Scientists Find Water On 'Super-Earth' 110 Light Years Away
Water vapour has been discovered on a 'super-Earth', which is located about 110 light years away. According to researchers it is twice the size of earth and over eight times its mass.
The planet, K2-18b, lies in the constellation Leo, and orbits a different star - but scientists think it could plausibly support alien life.
According to the research team at University College London, the newly discovered exoplanet (a clever way to describe a planet outside out solar system) is said to have an atmosphere, as well as the correct temperature range for living things to exist.
It's much closer to its star than we are to the Sun though - this means it has shorter years, completing its orbit in 33 days while ours takes 365.
The equipment they're currently using can only measure the basics, including how far away it is, its mass and the temperature of its surface.
However, UCL is developing much more sophisticated tools that have so far been able to translate data from the Hubble Space Telescope. This has enabled them to find out that it has the molecule signatures of water vapour.
The scientists think K2-18b has anywhere between 0.01 percent and 50 percent water in its atmosphere.
Dr Angelos Tsiaras, who is part of the team at UCL's Centre for Space Exochemistry Data, said: "Finding water in a potentially habitable world other than Earth is incredibly exciting.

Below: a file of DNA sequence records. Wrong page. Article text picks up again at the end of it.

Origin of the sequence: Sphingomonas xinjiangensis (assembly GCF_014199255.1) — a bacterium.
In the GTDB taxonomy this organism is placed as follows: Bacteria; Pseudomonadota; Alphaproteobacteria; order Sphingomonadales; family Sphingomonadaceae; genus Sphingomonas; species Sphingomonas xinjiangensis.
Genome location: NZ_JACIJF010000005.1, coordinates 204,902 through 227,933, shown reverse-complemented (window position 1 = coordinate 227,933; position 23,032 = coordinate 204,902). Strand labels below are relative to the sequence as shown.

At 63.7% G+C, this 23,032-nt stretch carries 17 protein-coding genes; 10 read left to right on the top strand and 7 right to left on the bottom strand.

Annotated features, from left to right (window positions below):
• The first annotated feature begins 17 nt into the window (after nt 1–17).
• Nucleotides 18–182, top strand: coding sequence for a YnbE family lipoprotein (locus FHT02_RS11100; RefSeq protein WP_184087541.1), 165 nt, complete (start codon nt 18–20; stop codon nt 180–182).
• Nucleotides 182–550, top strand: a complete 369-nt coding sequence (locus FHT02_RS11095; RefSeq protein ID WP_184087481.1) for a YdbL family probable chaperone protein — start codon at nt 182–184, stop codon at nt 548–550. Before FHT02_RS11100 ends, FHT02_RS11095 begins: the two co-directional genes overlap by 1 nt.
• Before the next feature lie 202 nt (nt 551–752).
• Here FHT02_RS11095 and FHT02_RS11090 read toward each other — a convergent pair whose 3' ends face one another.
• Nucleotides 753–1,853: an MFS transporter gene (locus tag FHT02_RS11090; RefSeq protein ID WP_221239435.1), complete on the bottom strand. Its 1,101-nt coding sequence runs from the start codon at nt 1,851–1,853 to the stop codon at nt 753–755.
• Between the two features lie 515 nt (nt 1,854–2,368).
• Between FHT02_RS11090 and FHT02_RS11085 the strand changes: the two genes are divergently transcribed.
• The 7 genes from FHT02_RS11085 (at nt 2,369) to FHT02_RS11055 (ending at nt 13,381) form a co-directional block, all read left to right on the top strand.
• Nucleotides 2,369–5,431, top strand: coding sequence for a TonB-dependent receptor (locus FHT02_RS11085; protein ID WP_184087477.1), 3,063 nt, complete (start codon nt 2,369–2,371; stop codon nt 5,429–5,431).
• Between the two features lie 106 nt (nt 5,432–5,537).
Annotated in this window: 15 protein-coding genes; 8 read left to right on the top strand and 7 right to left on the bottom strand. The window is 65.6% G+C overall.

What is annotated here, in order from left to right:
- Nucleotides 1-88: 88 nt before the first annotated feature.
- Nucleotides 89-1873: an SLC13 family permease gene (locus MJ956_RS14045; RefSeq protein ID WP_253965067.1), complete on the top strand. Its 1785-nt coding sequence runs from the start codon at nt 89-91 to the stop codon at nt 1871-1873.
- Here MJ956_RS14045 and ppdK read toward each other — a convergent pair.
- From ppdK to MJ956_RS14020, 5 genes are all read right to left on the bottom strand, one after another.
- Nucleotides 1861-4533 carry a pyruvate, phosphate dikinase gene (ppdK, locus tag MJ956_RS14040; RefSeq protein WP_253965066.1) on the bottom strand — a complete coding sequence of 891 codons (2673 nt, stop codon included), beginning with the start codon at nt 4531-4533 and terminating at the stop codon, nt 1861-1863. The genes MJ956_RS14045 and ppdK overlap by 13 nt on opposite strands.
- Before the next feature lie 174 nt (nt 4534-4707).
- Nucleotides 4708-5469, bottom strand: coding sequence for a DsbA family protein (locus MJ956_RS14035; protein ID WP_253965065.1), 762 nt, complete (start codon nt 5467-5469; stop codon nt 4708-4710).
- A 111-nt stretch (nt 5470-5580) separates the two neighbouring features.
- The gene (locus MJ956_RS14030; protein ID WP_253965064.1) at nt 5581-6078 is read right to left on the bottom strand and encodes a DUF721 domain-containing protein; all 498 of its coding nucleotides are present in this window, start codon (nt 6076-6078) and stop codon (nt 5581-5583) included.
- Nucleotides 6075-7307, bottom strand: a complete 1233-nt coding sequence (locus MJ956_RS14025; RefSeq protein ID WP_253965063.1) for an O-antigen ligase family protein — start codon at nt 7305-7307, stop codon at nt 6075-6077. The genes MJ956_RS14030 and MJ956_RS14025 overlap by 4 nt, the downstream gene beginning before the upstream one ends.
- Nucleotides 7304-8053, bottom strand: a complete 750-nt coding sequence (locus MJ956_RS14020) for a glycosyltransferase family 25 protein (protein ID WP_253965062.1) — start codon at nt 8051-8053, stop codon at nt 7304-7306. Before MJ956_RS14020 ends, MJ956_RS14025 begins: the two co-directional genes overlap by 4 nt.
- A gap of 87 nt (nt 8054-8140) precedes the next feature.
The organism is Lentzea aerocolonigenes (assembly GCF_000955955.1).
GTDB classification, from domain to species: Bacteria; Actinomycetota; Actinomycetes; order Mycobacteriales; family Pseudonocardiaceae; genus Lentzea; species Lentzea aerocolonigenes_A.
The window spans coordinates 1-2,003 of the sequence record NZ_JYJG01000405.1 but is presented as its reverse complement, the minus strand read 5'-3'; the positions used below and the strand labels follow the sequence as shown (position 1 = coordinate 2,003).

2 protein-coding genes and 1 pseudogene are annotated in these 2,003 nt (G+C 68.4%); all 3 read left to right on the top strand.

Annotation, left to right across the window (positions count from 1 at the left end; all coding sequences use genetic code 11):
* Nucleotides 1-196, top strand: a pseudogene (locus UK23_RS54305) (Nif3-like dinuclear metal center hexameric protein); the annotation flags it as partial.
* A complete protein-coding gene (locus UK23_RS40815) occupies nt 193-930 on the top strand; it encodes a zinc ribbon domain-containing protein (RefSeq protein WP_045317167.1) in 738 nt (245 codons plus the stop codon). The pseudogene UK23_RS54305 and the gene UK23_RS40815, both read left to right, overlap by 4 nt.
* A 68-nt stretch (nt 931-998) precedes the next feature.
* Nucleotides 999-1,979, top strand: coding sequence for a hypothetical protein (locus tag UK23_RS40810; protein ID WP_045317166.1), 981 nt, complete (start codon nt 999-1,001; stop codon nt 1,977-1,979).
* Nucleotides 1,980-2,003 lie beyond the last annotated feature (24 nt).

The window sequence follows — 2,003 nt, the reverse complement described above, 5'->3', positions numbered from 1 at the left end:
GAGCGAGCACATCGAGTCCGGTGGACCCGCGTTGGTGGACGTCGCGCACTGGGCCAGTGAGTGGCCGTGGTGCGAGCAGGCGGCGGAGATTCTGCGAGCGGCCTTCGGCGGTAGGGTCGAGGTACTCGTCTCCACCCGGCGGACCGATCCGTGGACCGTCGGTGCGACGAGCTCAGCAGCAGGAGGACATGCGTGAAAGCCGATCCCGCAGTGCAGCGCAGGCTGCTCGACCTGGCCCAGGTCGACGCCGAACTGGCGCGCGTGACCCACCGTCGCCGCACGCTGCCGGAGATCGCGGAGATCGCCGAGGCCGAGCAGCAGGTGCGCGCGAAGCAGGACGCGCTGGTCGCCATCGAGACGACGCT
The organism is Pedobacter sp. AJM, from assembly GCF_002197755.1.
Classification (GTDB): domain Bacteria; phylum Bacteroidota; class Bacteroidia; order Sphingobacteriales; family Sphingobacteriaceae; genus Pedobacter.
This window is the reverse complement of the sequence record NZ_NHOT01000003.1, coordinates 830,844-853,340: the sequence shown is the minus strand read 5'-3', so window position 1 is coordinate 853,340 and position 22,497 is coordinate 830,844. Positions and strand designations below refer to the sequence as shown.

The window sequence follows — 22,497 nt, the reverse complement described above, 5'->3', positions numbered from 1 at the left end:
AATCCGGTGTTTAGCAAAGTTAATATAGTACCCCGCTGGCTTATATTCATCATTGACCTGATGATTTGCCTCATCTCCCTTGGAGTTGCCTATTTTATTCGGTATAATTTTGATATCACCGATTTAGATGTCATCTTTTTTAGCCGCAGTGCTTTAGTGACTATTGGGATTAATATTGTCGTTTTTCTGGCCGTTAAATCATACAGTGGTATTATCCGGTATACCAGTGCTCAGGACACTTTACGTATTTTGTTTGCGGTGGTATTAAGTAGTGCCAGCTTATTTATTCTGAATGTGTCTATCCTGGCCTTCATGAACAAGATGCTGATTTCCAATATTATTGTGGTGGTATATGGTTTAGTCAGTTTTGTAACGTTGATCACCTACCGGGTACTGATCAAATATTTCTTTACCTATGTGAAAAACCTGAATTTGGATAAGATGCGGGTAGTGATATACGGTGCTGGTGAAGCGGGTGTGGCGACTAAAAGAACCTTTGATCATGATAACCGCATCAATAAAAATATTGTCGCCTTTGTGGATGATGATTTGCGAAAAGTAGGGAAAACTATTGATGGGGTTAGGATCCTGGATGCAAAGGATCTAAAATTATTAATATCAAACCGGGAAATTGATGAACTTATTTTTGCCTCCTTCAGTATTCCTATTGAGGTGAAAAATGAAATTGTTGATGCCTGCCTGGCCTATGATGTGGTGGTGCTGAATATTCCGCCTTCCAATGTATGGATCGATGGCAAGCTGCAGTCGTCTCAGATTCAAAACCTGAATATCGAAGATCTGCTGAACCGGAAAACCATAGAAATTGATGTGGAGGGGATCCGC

"This is the only planet we know outside of Solar System that has the correct temperature for liquid water, making it the best candidate for habitability that we know right now.
"This study marks a new era in exoplanet research, crucial to ultimately place the Earth, our only home, into the greater picture of the cosmos. It brings us closer to answering the fundamental question: Is the Earth unique?"
Within 10 years, new space telescopes might be able to determine whether K2-18b's atmosphere contains gases that could be produced by living organisms.
But don't get too excited by the prospect of us moving there. If we say that the fastest possible speed humans can travel in space is 20,000 km/hr, then the speed of light is 54,000 times that speed.
In other words, 110 light years would take roughly 5,940,000 years of travel, one way. I don't think we'll be upping sticks and invading K2-18b any time soon.
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